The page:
A long story to remain untold it may be, but I will note in passing that there is definitely something surreal about standing on a market road at 11pm earnestly haggling with the stall owner over the price of a specific vibrator, and trying to counter their prices with getting other stuff chucked in for free. All of which whilst trying to avoid joining the unnamed person wanting said vibrator, collapsed in a heap of laughter on the floor. That's just not good haggling technique.

I just love haggling!

Went Laptop and computer shoping through assorted Computer markets and cities with Jude, although didn't buy in the end and shoe shopping with Clare (it's true that i might need my head examined). Went up the escalators again, just for the heck of it, wandered HKisland on the double decker trams (the only ones in service anywhere in the world), crosed the harbour on some of the other ferry routes and under and over it, including of course, the famous Star Ferry. Which at 2.4 (upper) or 1.7 (lower) dollars a trip, was definitely good value, as was most of HKs stunningly efficient public transport. Sorted out some jabs, went to the botanical gardens, went up to the Hong Kong peak twice (the first was hazy, the second wonderfully clear) using the impressively steep Peak Tram.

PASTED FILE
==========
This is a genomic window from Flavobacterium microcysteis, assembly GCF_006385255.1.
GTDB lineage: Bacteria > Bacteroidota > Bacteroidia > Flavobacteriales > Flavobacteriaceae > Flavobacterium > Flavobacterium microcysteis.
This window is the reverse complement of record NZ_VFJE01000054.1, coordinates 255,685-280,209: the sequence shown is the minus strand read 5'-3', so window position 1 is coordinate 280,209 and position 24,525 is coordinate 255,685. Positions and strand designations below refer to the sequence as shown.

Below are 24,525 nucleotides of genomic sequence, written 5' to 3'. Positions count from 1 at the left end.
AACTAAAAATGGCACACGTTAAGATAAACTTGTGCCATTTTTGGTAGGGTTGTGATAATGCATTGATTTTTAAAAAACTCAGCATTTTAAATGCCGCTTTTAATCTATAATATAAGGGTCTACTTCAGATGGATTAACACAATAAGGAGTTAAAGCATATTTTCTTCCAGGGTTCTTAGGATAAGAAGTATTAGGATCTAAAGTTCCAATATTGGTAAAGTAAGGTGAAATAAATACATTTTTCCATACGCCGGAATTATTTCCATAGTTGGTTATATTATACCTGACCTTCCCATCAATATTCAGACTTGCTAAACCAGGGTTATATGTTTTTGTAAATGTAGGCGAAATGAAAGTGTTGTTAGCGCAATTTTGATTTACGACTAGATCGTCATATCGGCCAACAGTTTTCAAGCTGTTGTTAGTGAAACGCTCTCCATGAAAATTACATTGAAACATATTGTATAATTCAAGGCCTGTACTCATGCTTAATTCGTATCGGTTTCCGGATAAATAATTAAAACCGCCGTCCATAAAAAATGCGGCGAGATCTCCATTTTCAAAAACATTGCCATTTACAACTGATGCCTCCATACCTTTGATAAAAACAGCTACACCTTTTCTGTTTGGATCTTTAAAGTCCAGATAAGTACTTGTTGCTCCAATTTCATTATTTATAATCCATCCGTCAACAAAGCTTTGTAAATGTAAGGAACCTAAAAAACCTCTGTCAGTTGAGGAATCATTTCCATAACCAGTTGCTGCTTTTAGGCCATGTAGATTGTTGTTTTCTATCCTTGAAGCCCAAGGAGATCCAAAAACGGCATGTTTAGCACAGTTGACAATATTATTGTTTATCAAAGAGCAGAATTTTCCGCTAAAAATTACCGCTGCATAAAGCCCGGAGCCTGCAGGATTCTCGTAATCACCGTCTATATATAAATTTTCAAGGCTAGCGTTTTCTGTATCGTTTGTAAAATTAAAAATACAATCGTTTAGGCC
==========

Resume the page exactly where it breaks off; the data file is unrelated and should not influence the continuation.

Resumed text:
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Nikki on the Peak tram. Yes, the angle is correct, and thats not even the steepest part

Watched the sympathy of lights a couple of times, wandered with Kevin and Solene, headed out to Lantau island with Nikki to visit the Giant Tian Tan Buddha (the worlds largest outdoors bronze Buddha - good, but not the first or probably last giant Buddha I will see on this trip) and Po Lin Monastery. Also tried miserably to score some HK Rugby 7s tickets for the 2006 tournament in the spring and to get a space on the free Junk ride around the harbour. Oh well, can't win them all. And tried to get my rabies injection, but failed miserably 3 times because (a) it was too long ago i was bitten, so i must be fine or (b) i don't have the offending dog with me (it's a fecking stray in Romania. Why the hell would i have it in Hong Kong). I couldn't even get a possibly out of them, just a straight f*ck off. And as they were less than pleasant about it on all occassions, if i do happen to succumb to rabies in the near-mid future, please can somebody sue the arse off the Hong Kong Airport and HK Island Travel clinic for negligence in my memory. I even had to pay for a "consultancy" to get my jabs,despite the fact i knew what i needed, and my consultancy involved me telling the doctor what i needed for 90seconds and him muttering "ok". If i could get paid about 25gbp for saying ok and listening for 90seconds, i would be a happy chap indeed!

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At the Jumbo floating restaurant in Aberdeen